Would it be more productive to focus on working through my hang-ups with non-monogamous sex because that's more accessible, or would it be more productive to focus on working through my hang-ups with monogamous relationships because it's where my heart is?

These are not mutually exclusive. The hang-ups you're having with non-monogamous sex sound like they're directly related to your hang-ups about monogamous relationships.

As for being horny -- well, being horny has an obvious self cure. I don't think sex is the main thing you're looking for in a short term fling.


P.S. There is a deep wave of depression embedded in your post. It's very possible that focusing on this issue is your way of not dealing with some other issue in your life. Definitely worth talking to a therapist about.
posted by Tell Me No Lies at 1:14 PM on May 12, 2011


A lot of women say that sex gets better with age, so maybe thinking of it in terms of missing out on "young hot sex" isn't so much a thing.

Another thing is that a lot of young guys aren't the best sexual partners, romantic and otherwise. (Which I think is what happens when the bulk of a man's "sexual experience" has come from watching porn.) They can be super self centered and focused on their own desires. They have really weird ideas about what feels good to women. They have really weird ideas about how to treat women. They have weird ideas about womens' sexuality, and women period.

Not all young guys are like this, and there are older guys who ARE like this. I'm just saying, I think it's a lot more likely to have disappointing experiences with young dudes who haven't clued into reality yet.

Hollywood says otherwise, but I personally don't think young sex = hot sex. I'd NEVER go back to any kind of romantic involvement with 18-22 year olds.
posted by Ashley801 at 1:16 PM on May 12, 2011 [5 favorites]


- A lot of guys love monogamy. We do! Really!
- A lot of relationships really do last forever. Just not always the first or second or third ones.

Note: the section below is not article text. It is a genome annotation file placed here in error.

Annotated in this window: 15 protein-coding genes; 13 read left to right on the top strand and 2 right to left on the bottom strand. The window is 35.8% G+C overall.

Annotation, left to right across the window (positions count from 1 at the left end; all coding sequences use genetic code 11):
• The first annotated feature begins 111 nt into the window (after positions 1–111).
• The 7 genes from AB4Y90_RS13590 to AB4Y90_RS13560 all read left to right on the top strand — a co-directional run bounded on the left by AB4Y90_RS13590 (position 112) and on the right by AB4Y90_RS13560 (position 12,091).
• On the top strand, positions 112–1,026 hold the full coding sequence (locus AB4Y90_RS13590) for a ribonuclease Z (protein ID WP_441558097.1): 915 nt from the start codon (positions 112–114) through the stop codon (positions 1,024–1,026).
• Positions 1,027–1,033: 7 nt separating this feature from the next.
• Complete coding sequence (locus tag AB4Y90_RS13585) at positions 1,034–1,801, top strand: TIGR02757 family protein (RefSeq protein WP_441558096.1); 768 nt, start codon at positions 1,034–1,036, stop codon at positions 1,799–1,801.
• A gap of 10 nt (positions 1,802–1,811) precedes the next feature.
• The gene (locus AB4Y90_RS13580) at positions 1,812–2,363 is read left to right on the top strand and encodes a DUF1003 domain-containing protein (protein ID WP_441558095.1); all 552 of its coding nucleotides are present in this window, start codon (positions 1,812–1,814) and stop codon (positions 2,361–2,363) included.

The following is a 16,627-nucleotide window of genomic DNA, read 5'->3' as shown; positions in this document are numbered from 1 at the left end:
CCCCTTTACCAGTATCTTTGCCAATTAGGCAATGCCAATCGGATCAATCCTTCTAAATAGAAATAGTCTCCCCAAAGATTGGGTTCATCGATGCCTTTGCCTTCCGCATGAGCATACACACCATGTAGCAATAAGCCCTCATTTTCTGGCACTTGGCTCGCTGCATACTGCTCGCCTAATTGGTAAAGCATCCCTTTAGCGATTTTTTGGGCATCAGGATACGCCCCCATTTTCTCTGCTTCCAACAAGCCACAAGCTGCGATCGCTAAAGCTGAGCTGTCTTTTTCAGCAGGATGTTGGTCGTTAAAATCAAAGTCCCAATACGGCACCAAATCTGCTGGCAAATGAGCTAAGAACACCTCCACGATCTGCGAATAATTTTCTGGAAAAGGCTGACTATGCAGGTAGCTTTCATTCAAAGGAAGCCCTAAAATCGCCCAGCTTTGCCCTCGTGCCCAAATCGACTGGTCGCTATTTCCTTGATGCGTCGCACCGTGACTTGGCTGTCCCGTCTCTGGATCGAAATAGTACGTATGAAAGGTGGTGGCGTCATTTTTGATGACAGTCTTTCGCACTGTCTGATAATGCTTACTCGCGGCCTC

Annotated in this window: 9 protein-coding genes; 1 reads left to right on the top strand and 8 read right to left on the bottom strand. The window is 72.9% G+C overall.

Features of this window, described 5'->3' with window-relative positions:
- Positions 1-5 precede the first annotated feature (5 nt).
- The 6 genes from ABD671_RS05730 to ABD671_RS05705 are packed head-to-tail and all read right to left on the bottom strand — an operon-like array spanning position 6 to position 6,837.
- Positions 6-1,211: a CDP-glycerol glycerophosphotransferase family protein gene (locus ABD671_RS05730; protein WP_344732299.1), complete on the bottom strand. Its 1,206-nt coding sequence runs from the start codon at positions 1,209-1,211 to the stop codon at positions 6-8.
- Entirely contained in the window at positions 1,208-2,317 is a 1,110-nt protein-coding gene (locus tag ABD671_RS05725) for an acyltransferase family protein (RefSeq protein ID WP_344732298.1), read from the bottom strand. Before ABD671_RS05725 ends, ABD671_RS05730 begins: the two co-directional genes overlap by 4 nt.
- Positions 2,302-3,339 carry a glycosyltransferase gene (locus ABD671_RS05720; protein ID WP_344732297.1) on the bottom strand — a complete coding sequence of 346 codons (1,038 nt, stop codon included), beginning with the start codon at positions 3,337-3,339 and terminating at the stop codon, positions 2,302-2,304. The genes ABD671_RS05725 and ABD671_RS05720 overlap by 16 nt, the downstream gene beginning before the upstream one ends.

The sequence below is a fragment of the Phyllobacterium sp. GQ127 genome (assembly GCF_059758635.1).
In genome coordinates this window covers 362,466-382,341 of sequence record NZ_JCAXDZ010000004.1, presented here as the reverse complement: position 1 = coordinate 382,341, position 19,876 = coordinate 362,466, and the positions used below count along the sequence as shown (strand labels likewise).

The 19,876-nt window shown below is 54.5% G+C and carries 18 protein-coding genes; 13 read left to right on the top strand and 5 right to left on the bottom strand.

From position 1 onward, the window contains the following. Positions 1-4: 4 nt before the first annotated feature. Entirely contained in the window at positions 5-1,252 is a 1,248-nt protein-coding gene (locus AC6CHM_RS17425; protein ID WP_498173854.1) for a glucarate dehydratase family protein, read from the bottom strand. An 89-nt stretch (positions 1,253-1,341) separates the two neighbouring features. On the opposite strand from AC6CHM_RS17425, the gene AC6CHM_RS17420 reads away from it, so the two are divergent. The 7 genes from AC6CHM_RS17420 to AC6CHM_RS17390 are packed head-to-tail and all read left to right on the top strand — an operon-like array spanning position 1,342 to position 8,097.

- Hot destructive sex = destructive sex. The "hot" is gone as soon as the orgasm fades and all you're left with is the icky feelings. Totally not worth it.

You seem to know the answer to your question. You're not good at casual sex and you know it. So: don't have casual sex.
posted by DWRoelands at 1:28 PM on May 12, 2011


I'm not sure how helpful it will be for perspective, but I wanted to toss out there that I'm coming up on 13 years of a relationship that, when we met, was in theory going to be non-exclusive, and has always been with the explicit statement that "this keeps going only as long as it works for both of us".

In practice it's been both monogamous and relatively long-term. Sometimes relationships are about going into it prepared to take it day by day, and one day waking up and realizing that a decade has gone by and those days have continued to be acceptable.

And my primary romantic relationship before that lasted for 7 years or so before we decided that we were headed off in different directions, and we still talk.

Just because you aren't into one-night stands also doesn't mean you have to be absolutely sure you've found your one true soul-mate for now and forever after before you have sex.
posted by straw at 1:36 PM on May 12, 2011 [2 favorites]


"Even though working through all that and figuring out how to be good enough can still wind up with be being dumped and in an even more wrecked state because I opened up and let myself hope for the "forever" with someone and it fell apart anyway?"

You've got a few distorted ideas in there which are going to contribute towards making you miserable.

1) "Good enough"